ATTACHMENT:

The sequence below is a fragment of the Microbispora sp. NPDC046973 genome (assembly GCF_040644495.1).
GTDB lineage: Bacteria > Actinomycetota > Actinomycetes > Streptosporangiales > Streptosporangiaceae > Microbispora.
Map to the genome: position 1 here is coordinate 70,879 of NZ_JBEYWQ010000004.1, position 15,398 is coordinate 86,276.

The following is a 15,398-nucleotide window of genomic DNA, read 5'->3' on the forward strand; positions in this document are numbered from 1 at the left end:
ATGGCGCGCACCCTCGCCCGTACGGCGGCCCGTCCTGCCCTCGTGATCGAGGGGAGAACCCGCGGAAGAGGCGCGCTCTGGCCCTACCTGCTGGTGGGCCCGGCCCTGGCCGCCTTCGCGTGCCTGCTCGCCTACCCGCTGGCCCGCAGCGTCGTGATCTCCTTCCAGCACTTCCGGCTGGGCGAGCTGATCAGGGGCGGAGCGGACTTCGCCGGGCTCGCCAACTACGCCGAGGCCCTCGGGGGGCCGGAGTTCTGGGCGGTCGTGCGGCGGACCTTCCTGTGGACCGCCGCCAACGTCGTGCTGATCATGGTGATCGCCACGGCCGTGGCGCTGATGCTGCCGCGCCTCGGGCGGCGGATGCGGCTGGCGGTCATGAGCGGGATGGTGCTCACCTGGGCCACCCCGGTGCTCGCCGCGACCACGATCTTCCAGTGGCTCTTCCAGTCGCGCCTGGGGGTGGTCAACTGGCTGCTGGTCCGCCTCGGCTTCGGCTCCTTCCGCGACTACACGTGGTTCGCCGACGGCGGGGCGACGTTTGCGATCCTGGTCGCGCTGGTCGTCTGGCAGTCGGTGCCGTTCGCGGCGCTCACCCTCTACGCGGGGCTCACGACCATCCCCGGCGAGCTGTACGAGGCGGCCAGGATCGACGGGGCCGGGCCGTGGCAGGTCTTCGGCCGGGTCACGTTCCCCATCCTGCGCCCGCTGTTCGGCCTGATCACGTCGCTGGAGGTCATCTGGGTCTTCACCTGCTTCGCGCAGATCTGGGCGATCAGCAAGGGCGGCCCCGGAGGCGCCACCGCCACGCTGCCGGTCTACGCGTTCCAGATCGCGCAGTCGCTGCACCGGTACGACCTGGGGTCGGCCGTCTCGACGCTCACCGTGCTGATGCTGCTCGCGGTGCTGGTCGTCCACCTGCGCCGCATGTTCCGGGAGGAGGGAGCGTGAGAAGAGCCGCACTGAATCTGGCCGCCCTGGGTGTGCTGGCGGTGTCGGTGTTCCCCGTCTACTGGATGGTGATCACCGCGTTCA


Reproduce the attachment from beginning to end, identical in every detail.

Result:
The sequence below is a fragment of the Microbispora sp. NPDC046973 genome (assembly GCF_040644495.1).
GTDB lineage: Bacteria > Actinomycetota > Actinomycetes > Streptosporangiales > Streptosporangiaceae > Microbispora.
Map to the genome: position 1 here is coordinate 70,879 of NZ_JBEYWQ010000004.1, position 15,398 is coordinate 86,276.

The following is a 15,398-nucleotide window of genomic DNA, read 5'->3' on the forward strand; positions in this document are numbered from 1 at the left end:
ATGGCGCGCACCCTCGCCCGTACGGCGGCCCGTCCTGCCCTCGTGATCGAGGGGAGAACCCGCGGAAGAGGCGCGCTCTGGCCCTACCTGCTGGTGGGCCCGGCCCTGGCCGCCTTCGCGTGCCTGCTCGCCTACCCGCTGGCCCGCAGCGTCGTGATCTCCTTCCAGCACTTCCGGCTGGGCGAGCTGATCAGGGGCGGAGCGGACTTCGCCGGGCTCGCCAACTACGCCGAGGCCCTCGGGGGGCCGGAGTTCTGGGCGGTCGTGCGGCGGACCTTCCTGTGGACCGCCGCCAACGTCGTGCTGATCATGGTGATCGCCACGGCCGTGGCGCTGATGCTGCCGCGCCTCGGGCGGCGGATGCGGCTGGCGGTCATGAGCGGGATGGTGCTCACCTGGGCCACCCCGGTGCTCGCCGCGACCACGATCTTCCAGTGGCTCTTCCAGTCGCGCCTGGGGGTGGTCAACTGGCTGCTGGTCCGCCTCGGCTTCGGCTCCTTCCGCGACTACACGTGGTTCGCCGACGGCGGGGCGACGTTTGCGATCCTGGTCGCGCTGGTCGTCTGGCAGTCGGTGCCGTTCGCGGCGCTCACCCTCTACGCGGGGCTCACGACCATCCCCGGCGAGCTGTACGAGGCGGCCAGGATCGACGGGGCCGGGCCGTGGCAGGTCTTCGGCCGGGTCACGTTCCCCATCCTGCGCCCGCTGTTCGGCCTGATCACGTCGCTGGAGGTCATCTGGGTCTTCACCTGCTTCGCGCAGATCTGGGCGATCAGCAAGGGCGGCCCCGGAGGCGCCACCGCCACGCTGCCGGTCTACGCGTTCCAGATCGCGCAGTCGCTGCACCGGTACGACCTGGGGTCGGCCGTCTCGACGCTCACCGTGCTGATGCTGCTCGCGGTGCTGGTCGTCCACCTGCGCCGCATGTTCCGGGAGGAGGGAGCGTGAGAAGAGCCGCACTGAATCTGGCCGCCCTGGGTGTGCTGGCGGTGTCGGTGTTCCCCGTCTACTGGATGGTGATCACCGCGTTCA